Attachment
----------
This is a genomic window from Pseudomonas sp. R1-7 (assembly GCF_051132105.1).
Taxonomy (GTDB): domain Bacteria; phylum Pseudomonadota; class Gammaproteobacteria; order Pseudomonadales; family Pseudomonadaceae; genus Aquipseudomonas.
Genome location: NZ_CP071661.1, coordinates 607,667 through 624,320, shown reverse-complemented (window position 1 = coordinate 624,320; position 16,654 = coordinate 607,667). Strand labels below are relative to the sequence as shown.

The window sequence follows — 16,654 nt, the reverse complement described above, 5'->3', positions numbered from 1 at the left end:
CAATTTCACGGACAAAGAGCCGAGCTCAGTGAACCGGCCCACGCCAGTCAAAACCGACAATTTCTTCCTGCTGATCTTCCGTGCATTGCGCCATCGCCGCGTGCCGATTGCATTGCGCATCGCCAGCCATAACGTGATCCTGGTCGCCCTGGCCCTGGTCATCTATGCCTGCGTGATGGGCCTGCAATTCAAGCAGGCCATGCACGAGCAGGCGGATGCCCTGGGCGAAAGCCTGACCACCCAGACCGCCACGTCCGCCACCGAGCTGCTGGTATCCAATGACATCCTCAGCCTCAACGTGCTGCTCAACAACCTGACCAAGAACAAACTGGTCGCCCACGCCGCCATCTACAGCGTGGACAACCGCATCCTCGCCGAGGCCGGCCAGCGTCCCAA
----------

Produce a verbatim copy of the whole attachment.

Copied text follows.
This is a genomic window from Pseudomonas sp. R1-7 (assembly GCF_051132105.1).
Taxonomy (GTDB): domain Bacteria; phylum Pseudomonadota; class Gammaproteobacteria; order Pseudomonadales; family Pseudomonadaceae; genus Aquipseudomonas.
Genome location: NZ_CP071661.1, coordinates 607,667 through 624,320, shown reverse-complemented (window position 1 = coordinate 624,320; position 16,654 = coordinate 607,667). Strand labels below are relative to the sequence as shown.

The window sequence follows — 16,654 nt, the reverse complement described above, 5'->3', positions numbered from 1 at the left end:
CAATTTCACGGACAAAGAGCCGAGCTCAGTGAACCGGCCCACGCCAGTCAAAACCGACAATTTCTTCCTGCTGATCTTCCGTGCATTGCGCCATCGCCGCGTGCCGATTGCATTGCGCATCGCCAGCCATAACGTGATCCTGGTCGCCCTGGCCCTGGTCATCTATGCCTGCGTGATGGGCCTGCAATTCAAGCAGGCCATGCACGAGCAGGCGGATGCCCTGGGCGAAAGCCTGACCACCCAGACCGCCACGTCCGCCACCGAGCTGCTGGTATCCAATGACATCCTCAGCCTCAACGTGCTGCTCAACAACCTGACCAAGAACAAACTGGTCGCCCACGCCGCCATCTACAGCGTGGACAACCGCATCCTCGCCGAGGCCGGCCAGCGTCCCAA